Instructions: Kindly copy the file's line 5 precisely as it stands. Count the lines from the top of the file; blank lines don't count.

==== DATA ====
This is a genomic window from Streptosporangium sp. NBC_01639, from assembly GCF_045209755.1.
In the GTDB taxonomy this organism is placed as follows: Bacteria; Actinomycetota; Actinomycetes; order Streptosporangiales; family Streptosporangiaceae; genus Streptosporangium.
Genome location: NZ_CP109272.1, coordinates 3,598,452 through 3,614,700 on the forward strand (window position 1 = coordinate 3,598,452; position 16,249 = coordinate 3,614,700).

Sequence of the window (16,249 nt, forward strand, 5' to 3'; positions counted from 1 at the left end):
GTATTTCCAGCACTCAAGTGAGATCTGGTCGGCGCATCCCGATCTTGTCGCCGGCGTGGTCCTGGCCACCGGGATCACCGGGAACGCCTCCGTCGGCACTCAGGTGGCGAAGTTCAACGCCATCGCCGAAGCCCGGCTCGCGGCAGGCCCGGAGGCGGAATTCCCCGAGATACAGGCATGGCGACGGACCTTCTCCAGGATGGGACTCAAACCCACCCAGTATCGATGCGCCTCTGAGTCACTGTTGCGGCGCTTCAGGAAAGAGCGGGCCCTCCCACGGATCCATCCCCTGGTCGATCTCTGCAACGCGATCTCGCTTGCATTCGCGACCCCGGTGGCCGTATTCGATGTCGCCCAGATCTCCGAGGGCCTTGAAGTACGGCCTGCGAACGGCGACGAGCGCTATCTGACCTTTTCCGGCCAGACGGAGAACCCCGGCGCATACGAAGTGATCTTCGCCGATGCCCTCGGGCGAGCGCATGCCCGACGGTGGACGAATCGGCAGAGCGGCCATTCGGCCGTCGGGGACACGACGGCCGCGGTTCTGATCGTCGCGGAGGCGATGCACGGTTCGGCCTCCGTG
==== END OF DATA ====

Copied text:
GTATTTCCAGCACTCAAGTGAGATCTGGTCGGCGCATCCCGATCTTGTCGCCGGCGTGGTCCTGGCCACCGGGATCACCGGGAACGCCTCCGTCGGCACTCAGGTGGCGAAGTTCAACGCCATCGCCGAAGCCCGGCTCGCGGCAGGCCCGGAGGCGGAATTCCCCGAGATACAGGCATGGCGACGGACCTTCTCCAGGATGGGACTCAAACCCACCCAGTATCGATGCGCCTCTGAGTCACTGTTGCGGCGCTTCAGGAAAGAGCGGGCCCTCCCACGGATCCATCCCCTGGTCGATCTCTGCAACGCGATCTCGCTTGCATTCGCGACCCCGGTGGCCGTATTCGATGTCGCCCAGATCTCCGAGGGCCTTGAAGTACGGCCTGCGAACGGCGACGAGCGCTATCTGACCTTTTCCGGCCAGACGGAGAACCCCGGCGCATACGAAGTGATCTTCGCCGATGCCCTCGGGCGAGCGCATGCCCGACGGTGGACGAATCGGCAGAGCGGCCATTCGGCCGTCGGGGACACGACGGCCGCGGTTCTGATCGTCGCGGAGGCGATGCACGGTTCGGCCTCCGTG